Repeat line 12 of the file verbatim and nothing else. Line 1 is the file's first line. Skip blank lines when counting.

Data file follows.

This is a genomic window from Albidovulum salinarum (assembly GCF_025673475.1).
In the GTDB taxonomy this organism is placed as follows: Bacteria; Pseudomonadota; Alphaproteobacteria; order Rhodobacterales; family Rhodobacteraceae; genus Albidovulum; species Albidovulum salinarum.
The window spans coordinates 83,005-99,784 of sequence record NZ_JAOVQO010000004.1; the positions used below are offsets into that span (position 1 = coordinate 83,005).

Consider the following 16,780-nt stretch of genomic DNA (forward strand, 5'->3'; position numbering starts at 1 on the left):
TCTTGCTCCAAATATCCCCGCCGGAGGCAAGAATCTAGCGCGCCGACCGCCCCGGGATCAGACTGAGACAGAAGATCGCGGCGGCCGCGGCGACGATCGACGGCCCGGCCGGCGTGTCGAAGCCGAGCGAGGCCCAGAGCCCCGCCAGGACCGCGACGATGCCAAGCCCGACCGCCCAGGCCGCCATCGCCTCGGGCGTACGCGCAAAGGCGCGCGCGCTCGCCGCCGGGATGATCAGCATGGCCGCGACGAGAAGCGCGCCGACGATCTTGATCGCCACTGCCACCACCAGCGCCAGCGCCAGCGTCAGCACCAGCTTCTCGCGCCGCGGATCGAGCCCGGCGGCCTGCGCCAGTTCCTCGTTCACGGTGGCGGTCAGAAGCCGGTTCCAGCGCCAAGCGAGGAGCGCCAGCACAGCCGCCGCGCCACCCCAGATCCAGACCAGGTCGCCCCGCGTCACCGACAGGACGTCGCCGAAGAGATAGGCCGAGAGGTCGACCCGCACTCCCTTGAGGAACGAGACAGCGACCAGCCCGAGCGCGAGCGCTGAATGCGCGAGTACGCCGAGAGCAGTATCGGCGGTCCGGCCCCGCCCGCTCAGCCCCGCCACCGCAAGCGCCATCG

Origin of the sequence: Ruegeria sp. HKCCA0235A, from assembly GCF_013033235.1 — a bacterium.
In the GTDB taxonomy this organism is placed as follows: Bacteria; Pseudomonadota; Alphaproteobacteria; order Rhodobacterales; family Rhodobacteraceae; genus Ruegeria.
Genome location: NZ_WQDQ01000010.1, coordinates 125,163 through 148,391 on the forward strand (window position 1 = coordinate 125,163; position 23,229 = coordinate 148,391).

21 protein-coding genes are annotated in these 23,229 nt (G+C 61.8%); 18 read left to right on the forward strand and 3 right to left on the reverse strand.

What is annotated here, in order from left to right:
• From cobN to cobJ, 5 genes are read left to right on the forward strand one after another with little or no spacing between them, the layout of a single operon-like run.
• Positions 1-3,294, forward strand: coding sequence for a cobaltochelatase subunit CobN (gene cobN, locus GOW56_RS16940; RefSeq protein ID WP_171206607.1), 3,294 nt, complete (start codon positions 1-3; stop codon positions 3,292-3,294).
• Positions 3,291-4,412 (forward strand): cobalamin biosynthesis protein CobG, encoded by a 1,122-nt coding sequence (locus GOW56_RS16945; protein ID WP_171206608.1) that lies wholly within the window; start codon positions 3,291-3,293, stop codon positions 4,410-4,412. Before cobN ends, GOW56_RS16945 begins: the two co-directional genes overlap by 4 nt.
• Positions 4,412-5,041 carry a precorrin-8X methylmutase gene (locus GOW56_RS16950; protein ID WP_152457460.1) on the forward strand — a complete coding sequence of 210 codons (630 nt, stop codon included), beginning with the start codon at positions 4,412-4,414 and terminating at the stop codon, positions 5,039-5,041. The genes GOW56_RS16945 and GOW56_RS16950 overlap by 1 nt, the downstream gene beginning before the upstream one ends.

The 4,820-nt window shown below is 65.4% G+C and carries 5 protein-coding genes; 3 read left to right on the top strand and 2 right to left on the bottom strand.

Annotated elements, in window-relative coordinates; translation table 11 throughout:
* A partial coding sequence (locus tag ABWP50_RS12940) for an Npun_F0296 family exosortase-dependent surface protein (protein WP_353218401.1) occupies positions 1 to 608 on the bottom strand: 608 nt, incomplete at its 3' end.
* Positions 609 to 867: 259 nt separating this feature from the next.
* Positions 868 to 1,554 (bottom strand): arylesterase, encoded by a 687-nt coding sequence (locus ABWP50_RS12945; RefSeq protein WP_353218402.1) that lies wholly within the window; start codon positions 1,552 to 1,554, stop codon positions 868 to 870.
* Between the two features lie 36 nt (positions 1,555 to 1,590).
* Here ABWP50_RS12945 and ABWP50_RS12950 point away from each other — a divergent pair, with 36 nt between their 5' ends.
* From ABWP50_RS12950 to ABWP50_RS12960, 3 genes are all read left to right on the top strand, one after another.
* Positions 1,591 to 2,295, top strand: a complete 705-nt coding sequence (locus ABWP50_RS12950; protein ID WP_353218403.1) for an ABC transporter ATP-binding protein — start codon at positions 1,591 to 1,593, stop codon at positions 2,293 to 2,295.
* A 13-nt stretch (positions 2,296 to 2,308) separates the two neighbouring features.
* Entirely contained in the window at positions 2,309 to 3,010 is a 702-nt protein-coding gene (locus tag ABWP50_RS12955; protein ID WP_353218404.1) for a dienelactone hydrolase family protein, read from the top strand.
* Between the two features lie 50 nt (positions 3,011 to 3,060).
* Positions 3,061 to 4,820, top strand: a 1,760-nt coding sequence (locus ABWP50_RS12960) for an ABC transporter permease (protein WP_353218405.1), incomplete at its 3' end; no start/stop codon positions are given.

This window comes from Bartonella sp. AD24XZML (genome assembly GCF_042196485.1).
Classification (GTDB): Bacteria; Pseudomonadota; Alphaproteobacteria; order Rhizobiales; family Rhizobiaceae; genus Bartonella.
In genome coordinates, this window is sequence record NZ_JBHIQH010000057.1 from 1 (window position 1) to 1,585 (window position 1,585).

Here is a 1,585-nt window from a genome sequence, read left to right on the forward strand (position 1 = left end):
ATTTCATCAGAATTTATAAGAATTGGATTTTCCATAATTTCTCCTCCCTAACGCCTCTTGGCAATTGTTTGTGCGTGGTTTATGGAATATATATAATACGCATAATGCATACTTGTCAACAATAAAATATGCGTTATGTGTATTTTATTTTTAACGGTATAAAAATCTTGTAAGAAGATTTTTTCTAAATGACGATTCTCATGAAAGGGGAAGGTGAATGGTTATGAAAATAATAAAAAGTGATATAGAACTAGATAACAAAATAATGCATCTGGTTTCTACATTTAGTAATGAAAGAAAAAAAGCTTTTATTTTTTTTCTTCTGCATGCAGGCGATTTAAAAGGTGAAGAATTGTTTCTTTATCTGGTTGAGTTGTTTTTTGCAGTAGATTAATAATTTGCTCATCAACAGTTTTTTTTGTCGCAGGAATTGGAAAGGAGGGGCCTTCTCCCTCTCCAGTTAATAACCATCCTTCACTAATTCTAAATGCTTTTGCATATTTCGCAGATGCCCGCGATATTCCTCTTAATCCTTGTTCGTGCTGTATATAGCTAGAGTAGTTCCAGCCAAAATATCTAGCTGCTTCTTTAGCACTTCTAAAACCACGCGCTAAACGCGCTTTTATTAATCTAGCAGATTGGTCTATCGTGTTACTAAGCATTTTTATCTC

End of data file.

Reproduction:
• Positions 1-3,294, forward strand: coding sequence for a cobaltochelatase subunit CobN (gene cobN, locus GOW56_RS16940; RefSeq protein ID WP_171206607.1), 3,294 nt, complete (start codon positions 1-3; stop codon positions 3,292-3,294).